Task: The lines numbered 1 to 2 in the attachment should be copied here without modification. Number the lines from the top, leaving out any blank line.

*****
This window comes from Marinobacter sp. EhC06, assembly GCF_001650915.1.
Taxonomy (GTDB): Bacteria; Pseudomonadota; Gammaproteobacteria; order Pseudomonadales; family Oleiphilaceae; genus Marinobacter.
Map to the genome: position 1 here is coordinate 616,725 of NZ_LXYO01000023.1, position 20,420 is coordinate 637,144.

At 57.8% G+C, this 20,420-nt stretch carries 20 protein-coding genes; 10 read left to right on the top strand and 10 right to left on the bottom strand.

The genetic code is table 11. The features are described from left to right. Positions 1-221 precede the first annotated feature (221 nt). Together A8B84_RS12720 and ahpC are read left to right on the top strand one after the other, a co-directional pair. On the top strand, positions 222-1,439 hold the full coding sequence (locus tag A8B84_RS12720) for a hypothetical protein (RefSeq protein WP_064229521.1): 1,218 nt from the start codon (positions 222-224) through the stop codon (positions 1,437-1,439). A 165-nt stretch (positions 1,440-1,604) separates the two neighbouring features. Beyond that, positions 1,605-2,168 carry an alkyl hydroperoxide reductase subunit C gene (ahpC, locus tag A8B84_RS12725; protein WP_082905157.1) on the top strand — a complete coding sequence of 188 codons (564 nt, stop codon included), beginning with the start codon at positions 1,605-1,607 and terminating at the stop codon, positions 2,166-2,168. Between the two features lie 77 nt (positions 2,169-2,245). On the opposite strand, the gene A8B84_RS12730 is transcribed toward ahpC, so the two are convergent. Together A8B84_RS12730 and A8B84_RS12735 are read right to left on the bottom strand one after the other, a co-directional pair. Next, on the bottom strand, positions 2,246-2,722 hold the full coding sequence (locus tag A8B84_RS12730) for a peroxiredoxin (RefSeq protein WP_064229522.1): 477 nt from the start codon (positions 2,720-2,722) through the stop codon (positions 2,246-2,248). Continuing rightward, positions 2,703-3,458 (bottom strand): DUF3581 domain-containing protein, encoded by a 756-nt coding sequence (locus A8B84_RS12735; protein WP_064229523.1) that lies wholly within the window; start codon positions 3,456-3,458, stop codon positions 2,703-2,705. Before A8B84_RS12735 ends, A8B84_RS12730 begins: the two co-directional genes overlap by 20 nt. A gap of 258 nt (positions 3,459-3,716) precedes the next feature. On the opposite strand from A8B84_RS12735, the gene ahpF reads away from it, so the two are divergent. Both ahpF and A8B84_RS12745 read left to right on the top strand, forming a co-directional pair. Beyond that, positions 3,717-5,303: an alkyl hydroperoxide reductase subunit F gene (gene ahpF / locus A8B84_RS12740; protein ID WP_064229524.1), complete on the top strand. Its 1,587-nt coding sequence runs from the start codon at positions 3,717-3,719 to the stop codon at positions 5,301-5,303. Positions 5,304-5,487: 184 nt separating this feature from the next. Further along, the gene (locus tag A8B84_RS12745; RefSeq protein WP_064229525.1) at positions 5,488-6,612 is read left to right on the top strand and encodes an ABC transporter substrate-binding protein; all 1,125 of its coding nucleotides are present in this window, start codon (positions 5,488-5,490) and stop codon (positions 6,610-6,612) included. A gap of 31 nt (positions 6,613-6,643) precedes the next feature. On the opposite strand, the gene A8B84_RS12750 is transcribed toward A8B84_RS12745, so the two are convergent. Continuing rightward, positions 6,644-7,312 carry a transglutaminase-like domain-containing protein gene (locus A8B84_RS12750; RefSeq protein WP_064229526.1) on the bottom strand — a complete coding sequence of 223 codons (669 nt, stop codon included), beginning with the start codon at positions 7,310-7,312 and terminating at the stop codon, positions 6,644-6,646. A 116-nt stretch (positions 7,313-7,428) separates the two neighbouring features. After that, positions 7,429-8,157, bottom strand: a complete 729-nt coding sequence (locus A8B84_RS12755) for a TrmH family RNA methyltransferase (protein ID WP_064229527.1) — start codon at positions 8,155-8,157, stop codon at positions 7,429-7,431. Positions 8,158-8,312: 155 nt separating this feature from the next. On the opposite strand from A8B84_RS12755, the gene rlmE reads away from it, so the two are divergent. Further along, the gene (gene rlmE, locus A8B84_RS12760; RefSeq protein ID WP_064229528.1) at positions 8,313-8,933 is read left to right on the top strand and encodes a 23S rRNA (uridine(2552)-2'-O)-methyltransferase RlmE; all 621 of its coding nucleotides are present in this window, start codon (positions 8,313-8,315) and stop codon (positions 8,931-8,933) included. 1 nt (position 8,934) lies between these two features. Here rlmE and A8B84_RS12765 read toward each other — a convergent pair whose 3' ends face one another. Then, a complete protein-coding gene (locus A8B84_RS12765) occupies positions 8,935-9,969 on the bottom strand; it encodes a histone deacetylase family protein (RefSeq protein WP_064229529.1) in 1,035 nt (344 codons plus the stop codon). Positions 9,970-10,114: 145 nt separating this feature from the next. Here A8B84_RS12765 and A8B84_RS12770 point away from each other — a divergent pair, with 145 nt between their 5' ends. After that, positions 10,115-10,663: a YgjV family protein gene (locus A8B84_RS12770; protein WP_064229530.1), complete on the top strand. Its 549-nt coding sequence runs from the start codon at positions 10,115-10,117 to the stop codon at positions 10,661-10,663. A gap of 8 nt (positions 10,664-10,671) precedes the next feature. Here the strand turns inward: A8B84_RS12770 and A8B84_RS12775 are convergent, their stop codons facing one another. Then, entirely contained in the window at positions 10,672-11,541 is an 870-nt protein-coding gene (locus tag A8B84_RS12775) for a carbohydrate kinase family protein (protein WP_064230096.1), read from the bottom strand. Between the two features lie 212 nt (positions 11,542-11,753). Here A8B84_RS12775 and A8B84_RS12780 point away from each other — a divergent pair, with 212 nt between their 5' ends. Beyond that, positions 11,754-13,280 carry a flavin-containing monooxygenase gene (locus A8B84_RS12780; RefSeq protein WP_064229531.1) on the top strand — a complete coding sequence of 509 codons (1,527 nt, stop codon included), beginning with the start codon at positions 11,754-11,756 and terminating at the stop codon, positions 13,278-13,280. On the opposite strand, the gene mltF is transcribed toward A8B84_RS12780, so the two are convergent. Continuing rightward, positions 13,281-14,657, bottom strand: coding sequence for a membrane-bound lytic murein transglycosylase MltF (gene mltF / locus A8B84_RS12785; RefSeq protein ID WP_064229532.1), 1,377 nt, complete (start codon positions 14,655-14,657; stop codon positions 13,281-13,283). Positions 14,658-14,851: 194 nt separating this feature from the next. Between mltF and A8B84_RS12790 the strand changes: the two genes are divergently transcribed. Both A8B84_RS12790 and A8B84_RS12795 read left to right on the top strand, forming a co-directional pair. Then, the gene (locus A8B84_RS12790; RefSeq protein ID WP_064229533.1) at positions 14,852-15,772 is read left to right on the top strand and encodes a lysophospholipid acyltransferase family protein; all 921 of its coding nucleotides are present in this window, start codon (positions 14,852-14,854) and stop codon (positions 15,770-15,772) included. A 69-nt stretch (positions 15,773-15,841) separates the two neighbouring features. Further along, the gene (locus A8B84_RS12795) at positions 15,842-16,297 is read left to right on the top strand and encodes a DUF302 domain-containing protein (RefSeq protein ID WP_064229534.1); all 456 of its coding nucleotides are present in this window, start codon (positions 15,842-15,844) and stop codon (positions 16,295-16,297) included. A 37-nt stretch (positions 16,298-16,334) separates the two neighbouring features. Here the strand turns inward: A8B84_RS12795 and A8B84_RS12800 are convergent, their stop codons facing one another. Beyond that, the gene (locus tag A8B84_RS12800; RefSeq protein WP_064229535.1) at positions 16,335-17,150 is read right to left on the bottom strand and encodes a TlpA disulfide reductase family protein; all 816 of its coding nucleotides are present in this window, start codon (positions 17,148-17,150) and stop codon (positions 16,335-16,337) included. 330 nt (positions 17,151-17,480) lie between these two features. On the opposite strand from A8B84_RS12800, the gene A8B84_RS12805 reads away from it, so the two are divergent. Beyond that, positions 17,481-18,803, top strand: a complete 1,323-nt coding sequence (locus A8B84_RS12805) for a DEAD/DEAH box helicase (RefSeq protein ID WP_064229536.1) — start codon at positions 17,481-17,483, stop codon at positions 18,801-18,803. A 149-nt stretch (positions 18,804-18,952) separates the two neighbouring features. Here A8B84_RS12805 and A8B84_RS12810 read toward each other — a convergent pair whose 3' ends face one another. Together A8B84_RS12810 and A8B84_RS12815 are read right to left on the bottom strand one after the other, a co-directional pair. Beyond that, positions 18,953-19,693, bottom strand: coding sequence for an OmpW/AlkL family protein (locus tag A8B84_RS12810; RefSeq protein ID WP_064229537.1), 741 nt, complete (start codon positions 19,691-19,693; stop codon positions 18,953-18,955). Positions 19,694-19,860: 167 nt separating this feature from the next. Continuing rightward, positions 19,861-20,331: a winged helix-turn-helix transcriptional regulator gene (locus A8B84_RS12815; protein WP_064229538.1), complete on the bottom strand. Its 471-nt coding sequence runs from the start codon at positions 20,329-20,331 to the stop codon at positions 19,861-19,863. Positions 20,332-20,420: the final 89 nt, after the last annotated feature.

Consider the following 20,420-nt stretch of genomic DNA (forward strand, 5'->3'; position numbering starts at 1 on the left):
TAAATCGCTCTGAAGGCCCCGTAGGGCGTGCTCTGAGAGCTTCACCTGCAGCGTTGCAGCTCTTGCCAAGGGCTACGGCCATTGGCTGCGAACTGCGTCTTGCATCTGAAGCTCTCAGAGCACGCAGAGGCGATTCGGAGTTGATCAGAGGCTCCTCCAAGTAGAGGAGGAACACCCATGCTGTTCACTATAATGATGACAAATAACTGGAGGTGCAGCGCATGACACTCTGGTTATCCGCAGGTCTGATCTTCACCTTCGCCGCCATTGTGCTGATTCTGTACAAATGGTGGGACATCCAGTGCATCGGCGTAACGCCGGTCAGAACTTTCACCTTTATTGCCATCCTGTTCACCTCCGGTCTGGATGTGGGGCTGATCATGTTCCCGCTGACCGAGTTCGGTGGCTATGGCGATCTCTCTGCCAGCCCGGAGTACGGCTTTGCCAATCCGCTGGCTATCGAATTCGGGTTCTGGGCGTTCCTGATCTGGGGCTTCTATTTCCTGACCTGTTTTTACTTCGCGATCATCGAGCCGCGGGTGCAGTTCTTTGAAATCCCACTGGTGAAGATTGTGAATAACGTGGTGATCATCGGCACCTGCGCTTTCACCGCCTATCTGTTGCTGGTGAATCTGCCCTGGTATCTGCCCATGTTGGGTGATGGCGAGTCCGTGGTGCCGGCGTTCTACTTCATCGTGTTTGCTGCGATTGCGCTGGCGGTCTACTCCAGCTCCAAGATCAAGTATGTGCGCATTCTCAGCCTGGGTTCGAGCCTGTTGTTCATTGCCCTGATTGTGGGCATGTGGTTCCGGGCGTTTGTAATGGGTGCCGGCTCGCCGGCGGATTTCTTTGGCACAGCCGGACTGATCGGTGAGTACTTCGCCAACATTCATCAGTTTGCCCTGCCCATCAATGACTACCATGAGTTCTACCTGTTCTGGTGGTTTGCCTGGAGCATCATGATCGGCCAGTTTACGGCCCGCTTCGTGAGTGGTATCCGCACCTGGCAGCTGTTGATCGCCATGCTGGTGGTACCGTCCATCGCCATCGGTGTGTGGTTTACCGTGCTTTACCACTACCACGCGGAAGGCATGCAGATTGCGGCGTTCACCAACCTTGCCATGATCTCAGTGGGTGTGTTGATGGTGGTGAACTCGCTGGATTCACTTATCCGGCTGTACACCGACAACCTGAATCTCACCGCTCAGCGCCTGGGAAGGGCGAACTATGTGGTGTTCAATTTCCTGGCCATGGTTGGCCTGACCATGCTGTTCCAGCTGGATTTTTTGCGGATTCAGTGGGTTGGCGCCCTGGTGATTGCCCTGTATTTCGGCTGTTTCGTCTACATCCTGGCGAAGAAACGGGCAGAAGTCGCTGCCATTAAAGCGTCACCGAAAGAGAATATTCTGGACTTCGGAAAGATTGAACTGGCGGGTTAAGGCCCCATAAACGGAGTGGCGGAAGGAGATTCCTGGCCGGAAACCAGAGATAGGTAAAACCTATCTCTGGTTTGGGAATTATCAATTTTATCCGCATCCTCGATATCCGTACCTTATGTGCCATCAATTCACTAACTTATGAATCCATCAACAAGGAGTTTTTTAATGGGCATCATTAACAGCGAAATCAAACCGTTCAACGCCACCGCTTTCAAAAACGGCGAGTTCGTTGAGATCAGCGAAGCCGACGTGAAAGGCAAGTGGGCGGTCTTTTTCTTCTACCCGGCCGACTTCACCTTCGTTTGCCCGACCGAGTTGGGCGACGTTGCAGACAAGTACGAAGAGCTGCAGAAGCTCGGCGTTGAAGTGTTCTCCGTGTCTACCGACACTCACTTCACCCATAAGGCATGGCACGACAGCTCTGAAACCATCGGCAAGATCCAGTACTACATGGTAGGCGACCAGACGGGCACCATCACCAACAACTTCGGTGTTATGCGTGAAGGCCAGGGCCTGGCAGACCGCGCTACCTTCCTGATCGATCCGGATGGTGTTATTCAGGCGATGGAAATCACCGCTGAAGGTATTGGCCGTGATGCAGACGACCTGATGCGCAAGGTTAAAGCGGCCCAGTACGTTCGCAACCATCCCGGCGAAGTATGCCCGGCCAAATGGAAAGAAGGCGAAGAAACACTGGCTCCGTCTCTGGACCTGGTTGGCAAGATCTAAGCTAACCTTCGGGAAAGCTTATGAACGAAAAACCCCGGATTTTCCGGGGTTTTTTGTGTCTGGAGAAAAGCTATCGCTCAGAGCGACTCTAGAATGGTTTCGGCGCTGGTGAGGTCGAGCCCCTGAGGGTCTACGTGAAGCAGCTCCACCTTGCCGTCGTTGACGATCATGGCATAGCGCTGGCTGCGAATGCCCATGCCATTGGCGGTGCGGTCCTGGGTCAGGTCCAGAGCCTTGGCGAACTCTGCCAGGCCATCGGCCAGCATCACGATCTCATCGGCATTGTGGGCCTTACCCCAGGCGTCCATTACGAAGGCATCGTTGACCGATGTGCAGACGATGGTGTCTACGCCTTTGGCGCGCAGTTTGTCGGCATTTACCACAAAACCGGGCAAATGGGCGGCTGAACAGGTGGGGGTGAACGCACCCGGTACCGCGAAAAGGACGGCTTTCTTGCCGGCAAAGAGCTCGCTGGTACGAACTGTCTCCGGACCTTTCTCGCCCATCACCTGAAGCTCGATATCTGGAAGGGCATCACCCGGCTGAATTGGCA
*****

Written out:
This window comes from Marinobacter sp. EhC06, assembly GCF_001650915.1.
Taxonomy (GTDB): Bacteria; Pseudomonadota; Gammaproteobacteria; order Pseudomonadales; family Oleiphilaceae; genus Marinobacter.